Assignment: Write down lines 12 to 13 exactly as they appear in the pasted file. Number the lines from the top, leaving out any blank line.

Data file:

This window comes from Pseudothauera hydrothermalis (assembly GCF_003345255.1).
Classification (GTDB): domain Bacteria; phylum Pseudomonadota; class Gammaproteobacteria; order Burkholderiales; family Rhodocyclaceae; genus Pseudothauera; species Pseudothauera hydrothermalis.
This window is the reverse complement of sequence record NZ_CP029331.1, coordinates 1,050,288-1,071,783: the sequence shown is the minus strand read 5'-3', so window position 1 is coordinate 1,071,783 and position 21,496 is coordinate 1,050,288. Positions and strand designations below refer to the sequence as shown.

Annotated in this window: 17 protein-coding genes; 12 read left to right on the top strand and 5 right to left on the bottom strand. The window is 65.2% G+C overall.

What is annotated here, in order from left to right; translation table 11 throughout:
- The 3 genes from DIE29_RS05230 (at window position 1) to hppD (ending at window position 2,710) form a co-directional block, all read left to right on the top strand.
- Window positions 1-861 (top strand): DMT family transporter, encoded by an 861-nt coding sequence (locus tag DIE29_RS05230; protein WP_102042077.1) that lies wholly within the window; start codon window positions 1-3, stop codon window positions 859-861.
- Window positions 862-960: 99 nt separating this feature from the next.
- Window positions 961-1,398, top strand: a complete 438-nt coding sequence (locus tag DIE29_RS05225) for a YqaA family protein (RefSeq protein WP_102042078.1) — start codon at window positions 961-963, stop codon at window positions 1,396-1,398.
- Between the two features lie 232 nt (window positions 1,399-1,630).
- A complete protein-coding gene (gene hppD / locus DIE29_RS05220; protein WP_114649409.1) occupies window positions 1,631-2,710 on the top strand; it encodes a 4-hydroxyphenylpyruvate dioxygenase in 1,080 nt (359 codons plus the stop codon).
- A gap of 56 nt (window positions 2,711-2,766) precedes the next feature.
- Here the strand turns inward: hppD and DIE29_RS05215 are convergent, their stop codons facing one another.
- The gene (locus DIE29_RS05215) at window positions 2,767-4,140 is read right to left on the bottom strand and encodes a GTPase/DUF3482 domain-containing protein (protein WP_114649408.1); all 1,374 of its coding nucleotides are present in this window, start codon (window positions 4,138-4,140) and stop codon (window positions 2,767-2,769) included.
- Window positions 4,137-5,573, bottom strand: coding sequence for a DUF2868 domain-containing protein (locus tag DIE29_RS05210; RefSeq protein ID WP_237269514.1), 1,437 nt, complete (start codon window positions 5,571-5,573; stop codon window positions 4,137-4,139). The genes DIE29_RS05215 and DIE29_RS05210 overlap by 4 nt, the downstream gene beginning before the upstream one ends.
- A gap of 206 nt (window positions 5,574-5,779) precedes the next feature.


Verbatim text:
- A gap of 56 nt (window positions 2,711-2,766) precedes the next feature.
- Here the strand turns inward: hppD and DIE29_RS05215 are convergent, their stop codons facing one another.